World America 19 May 2016 IS branches in Libya ...

IS branches in Libya, Yemen, Saudi Arabia added to US terror list

AFP
Published May 19, 2016, 9:19 pm IST
Updated May 19, 2016, 9:19 pm IST
The designations freeze any US assets that the groups may posses.
The three IS branches were declared "specially designated global terrorists," which imposes sanctions and penalties on foreign persons who pose a serious risk of committing acts of terrorism that threaten US nationals or national security. (Photo: Representational image)
 The three IS branches were declared "specially designated global terrorists," which imposes sanctions and penalties on foreign persons who pose a serious risk of committing acts of terrorism that threaten US nationals or national security. (Photo: Representational image)

Washington: The United States has added the Islamic State group's branches in Libya, Yemen and Saudi Arabia to its global terrorism blacklist, the State Department announced Thursday.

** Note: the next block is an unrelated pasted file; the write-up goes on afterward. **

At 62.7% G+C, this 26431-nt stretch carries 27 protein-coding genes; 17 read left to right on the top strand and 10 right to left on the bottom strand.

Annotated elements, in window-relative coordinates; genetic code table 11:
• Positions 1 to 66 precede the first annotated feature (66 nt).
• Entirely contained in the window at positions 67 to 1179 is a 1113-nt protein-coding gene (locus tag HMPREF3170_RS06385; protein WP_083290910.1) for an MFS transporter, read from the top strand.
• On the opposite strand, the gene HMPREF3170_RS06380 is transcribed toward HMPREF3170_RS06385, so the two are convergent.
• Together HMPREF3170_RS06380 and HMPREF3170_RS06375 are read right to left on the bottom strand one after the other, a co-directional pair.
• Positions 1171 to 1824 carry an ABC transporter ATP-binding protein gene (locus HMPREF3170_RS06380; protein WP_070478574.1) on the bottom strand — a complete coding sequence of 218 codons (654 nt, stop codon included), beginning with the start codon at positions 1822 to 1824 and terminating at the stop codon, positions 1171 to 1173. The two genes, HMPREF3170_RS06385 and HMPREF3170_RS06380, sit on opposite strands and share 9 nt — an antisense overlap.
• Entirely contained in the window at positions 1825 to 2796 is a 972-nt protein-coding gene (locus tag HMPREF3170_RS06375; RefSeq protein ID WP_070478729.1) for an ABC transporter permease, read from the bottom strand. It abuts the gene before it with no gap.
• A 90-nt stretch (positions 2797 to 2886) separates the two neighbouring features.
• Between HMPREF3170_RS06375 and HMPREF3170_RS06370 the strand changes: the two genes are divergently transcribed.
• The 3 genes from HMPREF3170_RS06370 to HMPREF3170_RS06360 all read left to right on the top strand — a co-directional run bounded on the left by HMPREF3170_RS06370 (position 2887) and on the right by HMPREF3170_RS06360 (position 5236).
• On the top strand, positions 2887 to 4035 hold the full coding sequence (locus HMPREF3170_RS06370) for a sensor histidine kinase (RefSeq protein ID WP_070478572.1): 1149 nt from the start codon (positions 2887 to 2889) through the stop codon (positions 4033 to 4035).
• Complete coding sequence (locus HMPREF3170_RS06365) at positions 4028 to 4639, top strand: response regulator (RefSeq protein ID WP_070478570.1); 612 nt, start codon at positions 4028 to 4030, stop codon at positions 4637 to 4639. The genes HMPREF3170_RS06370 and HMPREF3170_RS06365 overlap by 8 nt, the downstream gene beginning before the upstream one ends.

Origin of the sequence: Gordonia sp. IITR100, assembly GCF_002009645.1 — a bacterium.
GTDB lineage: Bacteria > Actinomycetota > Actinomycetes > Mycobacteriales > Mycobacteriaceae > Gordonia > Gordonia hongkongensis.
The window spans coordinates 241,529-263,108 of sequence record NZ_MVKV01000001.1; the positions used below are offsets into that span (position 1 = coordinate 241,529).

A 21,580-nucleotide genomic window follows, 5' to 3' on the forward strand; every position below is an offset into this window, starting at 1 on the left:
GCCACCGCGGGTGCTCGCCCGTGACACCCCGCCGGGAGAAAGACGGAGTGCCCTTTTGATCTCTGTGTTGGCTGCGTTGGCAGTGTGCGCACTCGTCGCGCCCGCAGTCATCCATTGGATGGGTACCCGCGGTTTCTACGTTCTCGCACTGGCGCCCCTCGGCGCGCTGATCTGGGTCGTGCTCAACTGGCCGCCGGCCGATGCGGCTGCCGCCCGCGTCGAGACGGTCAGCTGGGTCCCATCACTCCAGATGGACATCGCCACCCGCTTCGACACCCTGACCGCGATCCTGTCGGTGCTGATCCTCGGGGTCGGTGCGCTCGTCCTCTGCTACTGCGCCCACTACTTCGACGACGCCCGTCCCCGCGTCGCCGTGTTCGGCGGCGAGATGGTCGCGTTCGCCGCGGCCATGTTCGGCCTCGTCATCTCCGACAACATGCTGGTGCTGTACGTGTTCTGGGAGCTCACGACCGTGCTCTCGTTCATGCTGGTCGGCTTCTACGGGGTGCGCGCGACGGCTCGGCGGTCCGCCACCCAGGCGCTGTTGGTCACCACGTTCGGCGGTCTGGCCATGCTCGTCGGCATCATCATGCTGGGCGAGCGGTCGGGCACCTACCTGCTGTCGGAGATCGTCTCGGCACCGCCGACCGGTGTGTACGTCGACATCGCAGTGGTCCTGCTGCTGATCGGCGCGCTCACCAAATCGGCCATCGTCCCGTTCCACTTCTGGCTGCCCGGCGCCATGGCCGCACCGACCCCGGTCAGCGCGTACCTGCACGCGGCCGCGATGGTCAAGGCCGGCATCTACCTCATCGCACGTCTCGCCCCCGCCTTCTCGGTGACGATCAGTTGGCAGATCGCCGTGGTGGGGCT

The three IS branches were declared "specially designated global terrorists," which imposes sanctions and penalties on foreign persons who pose a serious risk of committing acts of terrorism that threaten US nationals or national security.

 

The IS group in Libya also was named as a "foreign terrorist organization."

The designations freeze any US assets the groups may have and bans knowingly providing them or conspiring to provide them with material support or resources.

The State Department said the three groups emerged as IS branches in November 2014 when IS leader Abu Bakr al-Baghdadi announced he had accepted oaths of allegiance from fighters in Libya, Yemen and Saudi Arabia.

It said all three have carried out numerous deadly attacks.

Separately, the Treasury Department announced sanctions against six men it accused of providing financial support to terrorist groups.

 

It said the move was aimed at disrupting the fundraising and support networks of Al-Qaeda, Al-Nusra Front, Al-Qaeda in the Arabian Peninsula, and ISIL, another name for Islamic State.

The sanctions targets "financiers and facilitators responsible for moving money, weapons, and people on behalf of these terrorist organizations," said Adam Szubin, the Treasury's acting under secretary for terrorism and financial Intelligence.

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